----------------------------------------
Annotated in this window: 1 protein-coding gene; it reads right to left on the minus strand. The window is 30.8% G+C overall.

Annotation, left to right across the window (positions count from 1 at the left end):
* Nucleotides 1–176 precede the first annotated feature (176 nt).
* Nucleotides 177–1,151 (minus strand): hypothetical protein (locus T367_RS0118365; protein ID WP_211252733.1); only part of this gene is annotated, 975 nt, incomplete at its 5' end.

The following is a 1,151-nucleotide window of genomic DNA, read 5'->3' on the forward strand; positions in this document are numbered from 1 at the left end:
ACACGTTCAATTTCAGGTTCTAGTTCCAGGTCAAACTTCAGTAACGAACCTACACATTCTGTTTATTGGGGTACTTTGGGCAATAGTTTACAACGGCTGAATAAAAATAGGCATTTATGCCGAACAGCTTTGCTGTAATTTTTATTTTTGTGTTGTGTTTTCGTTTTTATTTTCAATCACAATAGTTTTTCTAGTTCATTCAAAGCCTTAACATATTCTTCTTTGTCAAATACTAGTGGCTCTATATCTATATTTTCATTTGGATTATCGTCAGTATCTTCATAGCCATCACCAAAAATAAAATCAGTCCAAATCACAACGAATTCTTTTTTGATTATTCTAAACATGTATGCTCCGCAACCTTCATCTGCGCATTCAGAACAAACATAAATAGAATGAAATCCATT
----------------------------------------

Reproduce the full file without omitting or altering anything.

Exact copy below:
Annotated in this window: 1 protein-coding gene; it reads right to left on the minus strand. The window is 30.8% G+C overall.

Annotation, left to right across the window (positions count from 1 at the left end):
* Nucleotides 1–176 precede the first annotated feature (176 nt).
* Nucleotides 177–1,151 (minus strand): hypothetical protein (locus T367_RS0118365; protein ID WP_211252733.1); only part of this gene is annotated, 975 nt, incomplete at its 5' end.

The following is a 1,151-nucleotide window of genomic DNA, read 5'->3' on the forward strand; positions in this document are numbered from 1 at the left end:
ACACGTTCAATTTCAGGTTCTAGTTCCAGGTCAAACTTCAGTAACGAACCTACACATTCTGTTTATTGGGGTACTTTGGGCAATAGTTTACAACGGCTGAATAAAAATAGGCATTTATGCCGAACAGCTTTGCTGTAATTTTTATTTTTGTGTTGTGTTTTCGTTTTTATTTTCAATCACAATAGTTTTTCTAGTTCATTCAAAGCCTTAACATATTCTTCTTTGTCAAATACTAGTGGCTCTATATCTATATTTTCATTTGGATTATCGTCAGTATCTTCATAGCCATCACCAAAAATAAAATCAGTCCAAATCACAACGAATTCTTTTTTGATTATTCTAAACATGTATGCTCCGCAACCTTCATCTGCGCATTCAGAACAAACATAAATAGAATGAAATCCATT